The opening scenes of Indian Horse take place in a remote, Northern Ontario, riverbank site where Saul’s family has set up camp. We see the landscape through Saul’s young eyes. He notices the isolation, picks up on the moods of his parents, brother and grand-mother. He knows enough to understand his family is in this place to avoid having their kids stolen and placed into care.
Necessity takes Saul’s parents and brother away to the city, and he is left to spend days with his grand-mother. When the weather turns cold, she knows the others are not coming back, and that staying put would mean risking death. The pair begin a journey to the city by paddle and on foot.
They almost make it, but the increasing cold is a fierce adversary. Saul is found alive and dropped off at the nearby residential school. Cut off from any remaining family ties, Saul lives through the reality of what will eventually be known as the abusive and destructive environment of residential school “care” run by the Catholic Church and Canadian state. He develops friendships with some of the other children, but their connections are always fleeting, harmed by the violence of the assimilation and isolation they must endure.
As his daily existence is at its bleakest point, in the dead of winter, Saul discovers the ice rink. One of the priests coaches the school’s team of older boys, and while he’s still too little to join them, Saul helps to maintain the ice. Eventually, he slips on skates and makes the best of his ice time.
He spends every available moment playing hockey. Off the ice, he thinks and learns as much about hockey as he possibly can. The sport becomes his only way to move through the days. He’s got such talent that he eventually joins the team, plays in town against other teams, and is recruited to play on Northern Ontario’s only team of Indigenous players out of Manitouwadge named the Moose.
He leaves the residential school on skates, and does not look back until decades later. With the Moose, he finds community, friends and family. He plays his best hockey and lives for their weekend trips and tournaments. He’s the youngest and the fastest.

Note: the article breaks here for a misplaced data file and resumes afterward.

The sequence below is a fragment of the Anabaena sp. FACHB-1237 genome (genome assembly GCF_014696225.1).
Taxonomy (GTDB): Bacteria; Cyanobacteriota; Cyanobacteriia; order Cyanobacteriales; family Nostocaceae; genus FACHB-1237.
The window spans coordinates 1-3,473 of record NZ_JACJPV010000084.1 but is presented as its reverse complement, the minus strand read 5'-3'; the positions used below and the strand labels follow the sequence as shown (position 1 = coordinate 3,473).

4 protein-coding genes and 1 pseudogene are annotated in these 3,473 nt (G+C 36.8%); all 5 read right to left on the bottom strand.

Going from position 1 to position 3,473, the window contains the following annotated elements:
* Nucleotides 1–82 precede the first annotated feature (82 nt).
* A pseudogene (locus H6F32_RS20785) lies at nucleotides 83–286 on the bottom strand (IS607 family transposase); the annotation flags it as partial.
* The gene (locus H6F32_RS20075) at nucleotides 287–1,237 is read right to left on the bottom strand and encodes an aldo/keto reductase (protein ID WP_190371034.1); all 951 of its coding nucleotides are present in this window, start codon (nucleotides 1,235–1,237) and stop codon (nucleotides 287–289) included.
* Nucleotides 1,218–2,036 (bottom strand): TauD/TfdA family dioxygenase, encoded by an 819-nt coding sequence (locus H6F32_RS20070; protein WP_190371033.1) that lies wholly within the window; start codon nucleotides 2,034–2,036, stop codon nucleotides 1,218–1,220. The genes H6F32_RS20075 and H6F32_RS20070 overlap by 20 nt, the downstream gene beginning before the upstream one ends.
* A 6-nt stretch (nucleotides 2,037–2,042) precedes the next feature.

Eventually, he gets recruited to go to Toronto to play for the OHL - his surroundings convince him it’s the best opportunity, and that he should accept for all of them who cannot. He does, but it’s not what he hoped it would be. He experiences the blatant racism that runs deep in the hockey league and within white players and spectators alike. It will release a turmoil within him, and he will never really find his place in this Toronto hockey life.
Saul is a principled, fair and respectable player, but his past catches up with him and prevents him from being the best player he can. The book is his journey as he reckons with his traumatic life at the residential school, his love of hockey, and his need for work and freedom.
The magnificence of this book could never be replicated on screen. And while the movie is worth seeing, the book is wonderfully more complex and complete than its screen adaptation.
I quickly added Medicine Walk and Starlight to my summer reading list after reading Indian Horse, as I can tell there is much more to discover in Richard Wagamese’s brilliant writing. He is one of those great authors, and Indian Horse is one of those books everyone in Canada should read - especially those who have a passion for hockey - to graple with the consequences of systemic racism, exclusion and the weight of Canada’s historical burden.